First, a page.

Investments  

Carney sceptical on negative interest rates

Carney sceptical on negative interest rates

Bank of England governor Mark Carney has said negative interest rates are likely to have limited effects.

In a speech at a meeting of the G20 in Shanghai, Mr Carney said there was “no free lunch” when it comes to monetary policy.

He said: “It is critical that stimulus measures are structured to boost domestic demand, particularly from sectors of the economy with healthy balance sheets. There are limits to the extent to which negative rates can achieve this.

Article continues after advert

“For example, banks might not pass negative policy rates fully through to their retail customers, shutting off the cash flow and credit channels and thereby limiting the boost to domestic demand.

“That is associated with a commonly expressed concern that negative rates reduce banks’ profitability.”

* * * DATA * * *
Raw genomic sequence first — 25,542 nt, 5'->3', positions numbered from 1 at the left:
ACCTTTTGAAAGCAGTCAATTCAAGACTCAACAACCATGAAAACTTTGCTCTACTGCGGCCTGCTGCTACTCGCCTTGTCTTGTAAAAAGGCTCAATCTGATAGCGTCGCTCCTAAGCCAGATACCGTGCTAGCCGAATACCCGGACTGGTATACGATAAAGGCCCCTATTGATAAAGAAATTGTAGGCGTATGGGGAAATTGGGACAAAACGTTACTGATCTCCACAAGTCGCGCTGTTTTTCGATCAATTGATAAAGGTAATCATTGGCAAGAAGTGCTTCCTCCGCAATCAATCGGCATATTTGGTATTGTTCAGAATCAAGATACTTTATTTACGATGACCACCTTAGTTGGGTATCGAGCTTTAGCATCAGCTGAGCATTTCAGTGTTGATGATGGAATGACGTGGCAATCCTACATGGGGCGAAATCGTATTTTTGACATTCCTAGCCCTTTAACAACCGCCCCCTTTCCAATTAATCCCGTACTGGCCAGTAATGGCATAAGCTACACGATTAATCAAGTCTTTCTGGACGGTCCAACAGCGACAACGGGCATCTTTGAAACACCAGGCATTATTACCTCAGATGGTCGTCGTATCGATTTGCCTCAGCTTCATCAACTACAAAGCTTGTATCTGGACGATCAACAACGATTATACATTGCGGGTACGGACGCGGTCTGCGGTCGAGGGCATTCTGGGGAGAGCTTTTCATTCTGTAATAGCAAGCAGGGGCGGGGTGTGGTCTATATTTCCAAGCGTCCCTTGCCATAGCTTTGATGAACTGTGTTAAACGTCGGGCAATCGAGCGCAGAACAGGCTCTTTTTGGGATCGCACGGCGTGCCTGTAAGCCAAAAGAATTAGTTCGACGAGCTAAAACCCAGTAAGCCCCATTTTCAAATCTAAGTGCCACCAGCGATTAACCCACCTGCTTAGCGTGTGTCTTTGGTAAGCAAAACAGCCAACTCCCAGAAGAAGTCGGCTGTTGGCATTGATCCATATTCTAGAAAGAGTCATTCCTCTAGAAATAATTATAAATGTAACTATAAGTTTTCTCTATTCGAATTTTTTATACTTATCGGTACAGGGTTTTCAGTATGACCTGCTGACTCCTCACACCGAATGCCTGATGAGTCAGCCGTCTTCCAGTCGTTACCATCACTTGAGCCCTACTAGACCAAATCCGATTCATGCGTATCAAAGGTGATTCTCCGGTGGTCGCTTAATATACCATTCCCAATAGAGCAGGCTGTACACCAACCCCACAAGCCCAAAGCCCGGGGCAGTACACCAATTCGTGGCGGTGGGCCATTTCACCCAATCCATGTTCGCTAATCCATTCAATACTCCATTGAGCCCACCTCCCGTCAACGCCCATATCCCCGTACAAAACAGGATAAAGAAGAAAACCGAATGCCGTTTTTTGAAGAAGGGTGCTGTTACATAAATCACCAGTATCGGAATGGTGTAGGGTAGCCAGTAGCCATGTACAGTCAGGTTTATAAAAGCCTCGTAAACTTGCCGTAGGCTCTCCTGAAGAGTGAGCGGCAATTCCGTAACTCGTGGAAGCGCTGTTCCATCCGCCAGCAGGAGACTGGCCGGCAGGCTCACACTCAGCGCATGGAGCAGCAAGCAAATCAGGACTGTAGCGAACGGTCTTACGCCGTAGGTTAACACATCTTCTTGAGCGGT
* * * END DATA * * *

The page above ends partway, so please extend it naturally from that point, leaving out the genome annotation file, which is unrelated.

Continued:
He also warned against countries taking a “beggar-thyself via beggar-thy-neighbour” approach to monetary policy by reducing rates in to weaken their currency.

Mr Carney said: “When negative rates are implemented in ways that insulate retail customers, shutting off the cash flow and other channels that mainly affect domestic demand, while allowing wholesale rates to adjust, their main effect is through the exchange rate channel.

“From an individual country’s perspective this might be an attractive route to boost activity.

“But for the world as a whole, this export of excess saving and transfer of demand weakness elsewhere is ultimately a zero sum game.”

Last month the Bank of Japan surprised markets when it became the latest central bank to introduce negative interest rates.

Denmark, Switzerland and Sweden are among the countries which also have negative interest rates.

Mr Carney also told the conference that while the world risks becoming trapped in a “low growth, low inflation, low interest rate equilibrium” central banks still have ways of countering this.

Earlier this week Mr Carney told the Treasury Select Committee that interest rates could be lowered from their record 0.5 per cent low.

Despite recent market turbulence, Mr Carney added, “this is not 2008”.

He said: “The largest cross-border banks are considerably stronger than during prior episodes of market stress.”